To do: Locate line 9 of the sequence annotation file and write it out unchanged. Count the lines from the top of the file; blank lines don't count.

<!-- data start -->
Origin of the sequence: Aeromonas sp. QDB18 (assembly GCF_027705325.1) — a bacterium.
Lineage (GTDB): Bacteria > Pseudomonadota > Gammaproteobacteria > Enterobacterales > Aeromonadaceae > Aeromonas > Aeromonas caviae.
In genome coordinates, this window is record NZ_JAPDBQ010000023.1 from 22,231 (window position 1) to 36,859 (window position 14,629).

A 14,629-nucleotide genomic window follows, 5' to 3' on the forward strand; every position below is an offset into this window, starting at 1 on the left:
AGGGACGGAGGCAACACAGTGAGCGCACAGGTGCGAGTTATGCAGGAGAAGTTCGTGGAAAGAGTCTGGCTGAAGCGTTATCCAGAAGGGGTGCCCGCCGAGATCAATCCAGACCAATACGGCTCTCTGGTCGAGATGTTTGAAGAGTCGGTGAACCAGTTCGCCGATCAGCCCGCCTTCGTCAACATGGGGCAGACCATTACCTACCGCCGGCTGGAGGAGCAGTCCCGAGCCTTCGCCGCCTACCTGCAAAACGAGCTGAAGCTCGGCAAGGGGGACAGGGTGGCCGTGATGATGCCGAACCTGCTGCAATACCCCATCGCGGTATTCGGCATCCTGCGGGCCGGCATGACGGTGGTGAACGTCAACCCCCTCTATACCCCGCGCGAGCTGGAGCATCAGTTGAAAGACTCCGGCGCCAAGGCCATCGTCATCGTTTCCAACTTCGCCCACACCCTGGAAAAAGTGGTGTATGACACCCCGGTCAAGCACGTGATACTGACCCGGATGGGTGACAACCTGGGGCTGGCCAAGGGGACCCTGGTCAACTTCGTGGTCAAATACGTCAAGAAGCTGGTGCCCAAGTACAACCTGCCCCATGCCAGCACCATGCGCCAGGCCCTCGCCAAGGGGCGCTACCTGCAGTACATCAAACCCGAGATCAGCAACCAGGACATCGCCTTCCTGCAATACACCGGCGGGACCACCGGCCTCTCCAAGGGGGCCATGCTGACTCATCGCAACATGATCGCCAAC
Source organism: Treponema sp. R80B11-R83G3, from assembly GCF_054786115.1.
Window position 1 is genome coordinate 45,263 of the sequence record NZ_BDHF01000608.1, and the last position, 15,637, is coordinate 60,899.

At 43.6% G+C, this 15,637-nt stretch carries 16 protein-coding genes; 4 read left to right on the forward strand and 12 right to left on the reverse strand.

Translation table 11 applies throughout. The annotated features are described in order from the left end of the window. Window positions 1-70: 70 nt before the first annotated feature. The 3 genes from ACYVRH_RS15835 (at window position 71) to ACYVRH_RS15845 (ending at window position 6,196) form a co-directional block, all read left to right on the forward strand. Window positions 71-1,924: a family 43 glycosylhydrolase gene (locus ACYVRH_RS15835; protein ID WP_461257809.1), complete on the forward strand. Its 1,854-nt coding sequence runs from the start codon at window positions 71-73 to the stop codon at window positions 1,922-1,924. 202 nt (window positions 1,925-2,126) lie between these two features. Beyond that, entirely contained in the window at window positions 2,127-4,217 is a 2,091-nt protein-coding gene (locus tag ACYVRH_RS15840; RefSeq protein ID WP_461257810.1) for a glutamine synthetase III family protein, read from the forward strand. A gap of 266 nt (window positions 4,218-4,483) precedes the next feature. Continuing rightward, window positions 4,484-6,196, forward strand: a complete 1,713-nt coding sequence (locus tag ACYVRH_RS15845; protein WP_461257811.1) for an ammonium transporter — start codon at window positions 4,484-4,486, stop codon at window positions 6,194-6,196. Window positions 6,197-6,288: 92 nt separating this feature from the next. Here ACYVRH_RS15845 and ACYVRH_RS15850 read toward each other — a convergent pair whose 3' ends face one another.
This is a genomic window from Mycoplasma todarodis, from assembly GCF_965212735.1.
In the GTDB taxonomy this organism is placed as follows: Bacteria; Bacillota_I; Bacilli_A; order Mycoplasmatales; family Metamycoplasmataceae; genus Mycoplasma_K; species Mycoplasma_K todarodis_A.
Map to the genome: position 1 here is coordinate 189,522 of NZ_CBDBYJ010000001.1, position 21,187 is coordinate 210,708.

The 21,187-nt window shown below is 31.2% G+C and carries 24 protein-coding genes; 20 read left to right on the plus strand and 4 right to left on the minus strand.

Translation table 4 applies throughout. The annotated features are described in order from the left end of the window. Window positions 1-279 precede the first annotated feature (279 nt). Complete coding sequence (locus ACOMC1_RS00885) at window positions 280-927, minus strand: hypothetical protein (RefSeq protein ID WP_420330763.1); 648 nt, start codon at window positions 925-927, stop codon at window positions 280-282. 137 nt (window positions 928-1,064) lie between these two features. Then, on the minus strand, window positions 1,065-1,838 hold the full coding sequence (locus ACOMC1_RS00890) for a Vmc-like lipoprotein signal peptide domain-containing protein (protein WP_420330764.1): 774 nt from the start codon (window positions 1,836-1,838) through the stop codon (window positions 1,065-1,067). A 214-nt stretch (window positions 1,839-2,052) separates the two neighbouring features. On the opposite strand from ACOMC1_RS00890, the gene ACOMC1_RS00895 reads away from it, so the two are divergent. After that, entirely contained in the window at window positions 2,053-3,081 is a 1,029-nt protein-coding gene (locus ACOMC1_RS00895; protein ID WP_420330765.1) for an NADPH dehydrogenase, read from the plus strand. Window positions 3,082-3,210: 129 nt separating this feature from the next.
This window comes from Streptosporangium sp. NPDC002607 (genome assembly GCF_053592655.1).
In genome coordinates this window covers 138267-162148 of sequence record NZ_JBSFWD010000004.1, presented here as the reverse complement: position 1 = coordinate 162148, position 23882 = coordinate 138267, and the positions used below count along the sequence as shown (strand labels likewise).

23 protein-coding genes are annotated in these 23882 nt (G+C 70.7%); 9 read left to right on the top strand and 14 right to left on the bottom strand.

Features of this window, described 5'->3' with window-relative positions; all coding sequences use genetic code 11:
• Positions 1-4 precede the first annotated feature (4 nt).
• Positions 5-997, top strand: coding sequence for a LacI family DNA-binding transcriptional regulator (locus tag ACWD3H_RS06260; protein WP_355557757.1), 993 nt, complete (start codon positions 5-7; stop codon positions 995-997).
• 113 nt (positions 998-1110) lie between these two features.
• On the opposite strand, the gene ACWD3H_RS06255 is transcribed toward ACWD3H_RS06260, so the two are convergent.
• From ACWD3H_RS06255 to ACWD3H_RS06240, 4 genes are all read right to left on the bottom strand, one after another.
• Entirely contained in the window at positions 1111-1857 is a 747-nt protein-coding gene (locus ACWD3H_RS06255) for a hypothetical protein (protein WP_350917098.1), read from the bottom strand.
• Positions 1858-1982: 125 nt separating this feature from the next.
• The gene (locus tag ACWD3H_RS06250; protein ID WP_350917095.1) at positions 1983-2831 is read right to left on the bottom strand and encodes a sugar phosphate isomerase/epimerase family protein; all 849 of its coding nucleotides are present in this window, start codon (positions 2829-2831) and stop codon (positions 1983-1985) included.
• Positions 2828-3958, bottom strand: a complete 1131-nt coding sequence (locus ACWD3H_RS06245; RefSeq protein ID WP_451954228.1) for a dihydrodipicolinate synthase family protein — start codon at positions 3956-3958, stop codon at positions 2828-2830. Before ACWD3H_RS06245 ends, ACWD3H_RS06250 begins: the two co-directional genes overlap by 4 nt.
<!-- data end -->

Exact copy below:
Translation table 11 applies throughout. The annotated features are described in order from the left end of the window. Window positions 1-70: 70 nt before the first annotated feature. The 3 genes from ACYVRH_RS15835 (at window position 71) to ACYVRH_RS15845 (ending at window position 6,196) form a co-directional block, all read left to right on the forward strand. Window positions 71-1,924: a family 43 glycosylhydrolase gene (locus ACYVRH_RS15835; protein ID WP_461257809.1), complete on the forward strand. Its 1,854-nt coding sequence runs from the start codon at window positions 71-73 to the stop codon at window positions 1,922-1,924. 202 nt (window positions 1,925-2,126) lie between these two features. Beyond that, entirely contained in the window at window positions 2,127-4,217 is a 2,091-nt protein-coding gene (locus tag ACYVRH_RS15840; RefSeq protein ID WP_461257810.1) for a glutamine synthetase III family protein, read from the forward strand. A gap of 266 nt (window positions 4,218-4,483) precedes the next feature. Continuing rightward, window positions 4,484-6,196, forward strand: a complete 1,713-nt coding sequence (locus tag ACYVRH_RS15845; protein WP_461257811.1) for an ammonium transporter — start codon at window positions 4,484-4,486, stop codon at window positions 6,194-6,196. Window positions 6,197-6,288: 92 nt separating this feature from the next. Here ACYVRH_RS15845 and ACYVRH_RS15850 read toward each other — a convergent pair whose 3' ends face one another.